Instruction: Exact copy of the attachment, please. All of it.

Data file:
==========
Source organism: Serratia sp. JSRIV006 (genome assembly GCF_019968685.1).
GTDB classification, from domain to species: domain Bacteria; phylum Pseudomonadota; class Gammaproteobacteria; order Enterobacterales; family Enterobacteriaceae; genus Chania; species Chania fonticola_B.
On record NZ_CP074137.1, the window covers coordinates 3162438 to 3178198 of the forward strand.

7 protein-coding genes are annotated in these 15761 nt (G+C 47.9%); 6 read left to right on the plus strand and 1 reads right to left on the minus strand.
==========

Source organism: Serratia sp. JSRIV006 (genome assembly GCF_019968685.1).
GTDB classification, from domain to species: domain Bacteria; phylum Pseudomonadota; class Gammaproteobacteria; order Enterobacterales; family Enterobacteriaceae; genus Chania; species Chania fonticola_B.
On record NZ_CP074137.1, the window covers coordinates 3162438 to 3178198 of the forward strand.

7 protein-coding genes are annotated in these 15761 nt (G+C 47.9%); 6 read left to right on the plus strand and 1 reads right to left on the minus strand.